When I’ve been sitting too long (I’m mostly a writer), I can hit the floor, hit the bench, do pushups, pullups, bicep curls. I’ve got bands that help me stretch. I just take a couple of minutes at a pop, which science is saying is better for us anyway than some marathon walk, run, swim or whatever. https://www.forbes.com/sites/daviddisalvo/2018/04/22/how-taking-short-exercise-breaks-can-give-your-brain-an-edge/#18ca5f8f26fb.
As we get older, this is particularly important. The brain needs blood flow and oxygen too. It’s not just for our muscles. Wanna help prevent dementia? MOVE.
You can post simple exercises on the wall and around the house until they are a habit. Let’s talk about that. At first this may seem a pain. But after a while something magical happens. Your body will insist on the work. It will positively itch for it. You’ll begin to really like how you feel. When you like how you feel, you are far more likely to do more of what makes you feel good.
The photo above says a lot to me. Partly because she’s not stick thin, ribs visible. She’s got a healthy layer of fat and good muscles. She’s also not a teenager, but she’s most clearly not in her sixties. Still, it’s an improvement.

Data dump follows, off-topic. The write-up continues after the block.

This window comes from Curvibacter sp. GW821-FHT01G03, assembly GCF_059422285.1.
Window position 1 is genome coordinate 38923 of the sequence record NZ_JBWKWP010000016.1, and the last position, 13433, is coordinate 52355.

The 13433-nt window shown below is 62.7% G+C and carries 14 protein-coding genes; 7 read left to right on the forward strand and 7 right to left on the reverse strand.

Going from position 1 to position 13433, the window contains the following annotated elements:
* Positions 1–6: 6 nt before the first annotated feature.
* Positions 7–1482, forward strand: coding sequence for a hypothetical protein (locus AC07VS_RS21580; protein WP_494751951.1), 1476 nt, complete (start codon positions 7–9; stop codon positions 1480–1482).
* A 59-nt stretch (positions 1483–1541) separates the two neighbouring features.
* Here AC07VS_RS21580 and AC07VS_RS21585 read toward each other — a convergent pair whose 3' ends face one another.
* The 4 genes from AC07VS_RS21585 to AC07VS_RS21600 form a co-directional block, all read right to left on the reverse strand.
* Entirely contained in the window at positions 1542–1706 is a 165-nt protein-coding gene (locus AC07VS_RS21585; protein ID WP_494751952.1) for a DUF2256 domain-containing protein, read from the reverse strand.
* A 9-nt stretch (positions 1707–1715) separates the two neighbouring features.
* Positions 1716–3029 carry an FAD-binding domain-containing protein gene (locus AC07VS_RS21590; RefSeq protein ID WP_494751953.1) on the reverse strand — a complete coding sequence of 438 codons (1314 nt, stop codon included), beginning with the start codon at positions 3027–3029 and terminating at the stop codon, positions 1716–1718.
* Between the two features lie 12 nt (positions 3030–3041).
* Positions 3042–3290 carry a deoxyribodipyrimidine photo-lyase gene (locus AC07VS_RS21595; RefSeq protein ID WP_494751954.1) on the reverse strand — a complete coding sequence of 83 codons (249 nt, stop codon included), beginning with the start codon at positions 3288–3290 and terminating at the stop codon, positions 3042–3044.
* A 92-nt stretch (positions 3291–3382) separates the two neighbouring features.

Let’s be clear. When I ask Unsplash for photos of exercise, I get all young people. If I put in old women, not a single one of them is exercising. This is the deep and vicious prejudice we live with. Society doesn’t see us in the first place, then if it does, it sees us with a cane, or making cookies, or babysitting. It has a wicked-hard time acknowledging we exist. An aging woman is proof positive of coming end of life. It terrifies us. Old women were forever associated with evil witches as well, a supersition that persists at such a deep level that we barely understand it’s there. So we deny it. (https://www.npr.org/2015/10/28/450657717/why-are-old-women-often-the-face-of-evil-in-fairy-tales-and-folklore).